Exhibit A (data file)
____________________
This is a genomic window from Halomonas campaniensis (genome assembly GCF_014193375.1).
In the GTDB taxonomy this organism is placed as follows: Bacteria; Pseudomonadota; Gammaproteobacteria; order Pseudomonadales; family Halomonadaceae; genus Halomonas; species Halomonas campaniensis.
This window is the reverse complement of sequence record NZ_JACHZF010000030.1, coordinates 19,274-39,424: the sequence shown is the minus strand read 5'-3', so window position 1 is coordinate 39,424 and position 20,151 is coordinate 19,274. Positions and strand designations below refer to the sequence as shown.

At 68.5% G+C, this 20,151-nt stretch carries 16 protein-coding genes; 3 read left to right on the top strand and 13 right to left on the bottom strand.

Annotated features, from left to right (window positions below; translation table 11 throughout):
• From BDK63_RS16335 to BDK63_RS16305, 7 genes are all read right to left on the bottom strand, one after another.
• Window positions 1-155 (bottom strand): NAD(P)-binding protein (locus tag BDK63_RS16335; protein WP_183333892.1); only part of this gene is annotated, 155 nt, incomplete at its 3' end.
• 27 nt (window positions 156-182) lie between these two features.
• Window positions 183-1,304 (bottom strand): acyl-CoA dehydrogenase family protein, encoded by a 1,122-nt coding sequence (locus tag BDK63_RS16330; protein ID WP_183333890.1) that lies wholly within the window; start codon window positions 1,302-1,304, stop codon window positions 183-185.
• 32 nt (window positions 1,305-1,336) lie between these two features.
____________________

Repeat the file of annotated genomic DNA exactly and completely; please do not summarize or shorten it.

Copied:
This is a genomic window from Halomonas campaniensis (genome assembly GCF_014193375.1).
In the GTDB taxonomy this organism is placed as follows: Bacteria; Pseudomonadota; Gammaproteobacteria; order Pseudomonadales; family Halomonadaceae; genus Halomonas; species Halomonas campaniensis.
This window is the reverse complement of sequence record NZ_JACHZF010000030.1, coordinates 19,274-39,424: the sequence shown is the minus strand read 5'-3', so window position 1 is coordinate 39,424 and position 20,151 is coordinate 19,274. Positions and strand designations below refer to the sequence as shown.

At 68.5% G+C, this 20,151-nt stretch carries 16 protein-coding genes; 3 read left to right on the top strand and 13 right to left on the bottom strand.

Annotated features, from left to right (window positions below; translation table 11 throughout):
• From BDK63_RS16335 to BDK63_RS16305, 7 genes are all read right to left on the bottom strand, one after another.
• Window positions 1-155 (bottom strand): NAD(P)-binding protein (locus tag BDK63_RS16335; protein WP_183333892.1); only part of this gene is annotated, 155 nt, incomplete at its 3' end.
• 27 nt (window positions 156-182) lie between these two features.
• Window positions 183-1,304 (bottom strand): acyl-CoA dehydrogenase family protein, encoded by a 1,122-nt coding sequence (locus tag BDK63_RS16330; protein ID WP_183333890.1) that lies wholly within the window; start codon window positions 1,302-1,304, stop codon window positions 183-185.
• 32 nt (window positions 1,305-1,336) lie between these two features.